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Origin of the Kreuzberg Initiative against Anti-Semitism

The rise in anti-Semitism that has grown increasingly visible in Berlin and other Muslim-influenced areas of the population was one of the decisive factors in the founding of the Kreuzberg Initiative against Anti-Semitism (KIgA). After the anti-Semitic terrorist attacks on synagogues in Istanbul in 2003, we first founded the “Migrant Initiative against Anti-Semitism,” which would later become KIgA, conceived as a reaction against the increasing anti-Semitism in our immediate social environment.

Since 2004, KIgA has been supported by the federal Civitas program and Entimon, among others, and it has quickly attained a national profile. Since late 2005, the Kreuzberg Initiative against Anti-Semitism has been financed by a nonprofit organization (KIgA e.V.). After the temporary interruption of the federal support program at the end of 2006, KIgA resumed its work in the fall of 2007. Our current work focuses on the further development of an anti-anti-Semitic educational program.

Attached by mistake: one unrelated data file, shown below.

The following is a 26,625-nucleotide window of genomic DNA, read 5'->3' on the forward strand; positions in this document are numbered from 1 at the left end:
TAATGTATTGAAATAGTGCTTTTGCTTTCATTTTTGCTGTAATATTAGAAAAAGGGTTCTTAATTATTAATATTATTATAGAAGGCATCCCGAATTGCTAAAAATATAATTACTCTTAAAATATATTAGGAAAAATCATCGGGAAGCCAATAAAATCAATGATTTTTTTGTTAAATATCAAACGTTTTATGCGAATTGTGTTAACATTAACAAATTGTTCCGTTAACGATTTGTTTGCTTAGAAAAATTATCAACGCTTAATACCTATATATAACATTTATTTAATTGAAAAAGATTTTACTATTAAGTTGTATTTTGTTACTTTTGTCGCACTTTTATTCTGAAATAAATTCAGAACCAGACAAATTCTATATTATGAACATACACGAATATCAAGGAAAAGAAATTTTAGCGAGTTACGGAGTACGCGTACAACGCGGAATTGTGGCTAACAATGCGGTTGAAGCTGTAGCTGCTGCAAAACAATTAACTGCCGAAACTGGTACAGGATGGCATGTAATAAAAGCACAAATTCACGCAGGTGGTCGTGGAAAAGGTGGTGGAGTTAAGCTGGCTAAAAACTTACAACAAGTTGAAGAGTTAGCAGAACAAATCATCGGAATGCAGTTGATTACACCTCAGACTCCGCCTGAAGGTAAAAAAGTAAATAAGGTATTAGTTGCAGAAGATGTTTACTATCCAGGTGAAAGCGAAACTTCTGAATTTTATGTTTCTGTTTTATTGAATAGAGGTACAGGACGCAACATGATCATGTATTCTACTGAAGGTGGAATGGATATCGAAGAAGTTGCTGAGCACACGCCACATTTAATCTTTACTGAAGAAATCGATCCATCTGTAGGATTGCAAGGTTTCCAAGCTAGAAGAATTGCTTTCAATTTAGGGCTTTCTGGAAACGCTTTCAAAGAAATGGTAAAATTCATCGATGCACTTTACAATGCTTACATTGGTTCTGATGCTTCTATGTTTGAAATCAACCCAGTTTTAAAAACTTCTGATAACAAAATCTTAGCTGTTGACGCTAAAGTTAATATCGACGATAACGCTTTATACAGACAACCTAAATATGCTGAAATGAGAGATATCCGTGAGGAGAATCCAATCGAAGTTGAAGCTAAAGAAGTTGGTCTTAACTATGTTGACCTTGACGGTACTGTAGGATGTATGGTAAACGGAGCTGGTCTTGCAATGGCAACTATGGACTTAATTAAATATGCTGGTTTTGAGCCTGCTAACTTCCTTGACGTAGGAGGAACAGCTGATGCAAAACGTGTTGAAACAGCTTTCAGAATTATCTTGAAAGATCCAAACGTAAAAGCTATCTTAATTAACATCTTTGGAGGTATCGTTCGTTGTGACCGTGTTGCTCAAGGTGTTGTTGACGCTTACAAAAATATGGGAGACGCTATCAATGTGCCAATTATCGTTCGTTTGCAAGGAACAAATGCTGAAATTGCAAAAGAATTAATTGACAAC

In the early years, we focused on issues of civil society, organizing various events and monitoring anti-Semitic developments. But above all, we devoted our energy to the pedagogical treatment of the topic of anti-Semitism via new approaches (see “Approach”).

Our concern is to sensitize the public to these issues and their intrinsic complexity; to develop pedagogical counterstrategies; to apply said strategies in work with heterogeneous groups of students, with particular consideration for youth with Moslem backgrounds; and to provide educators with the necessary training for such work.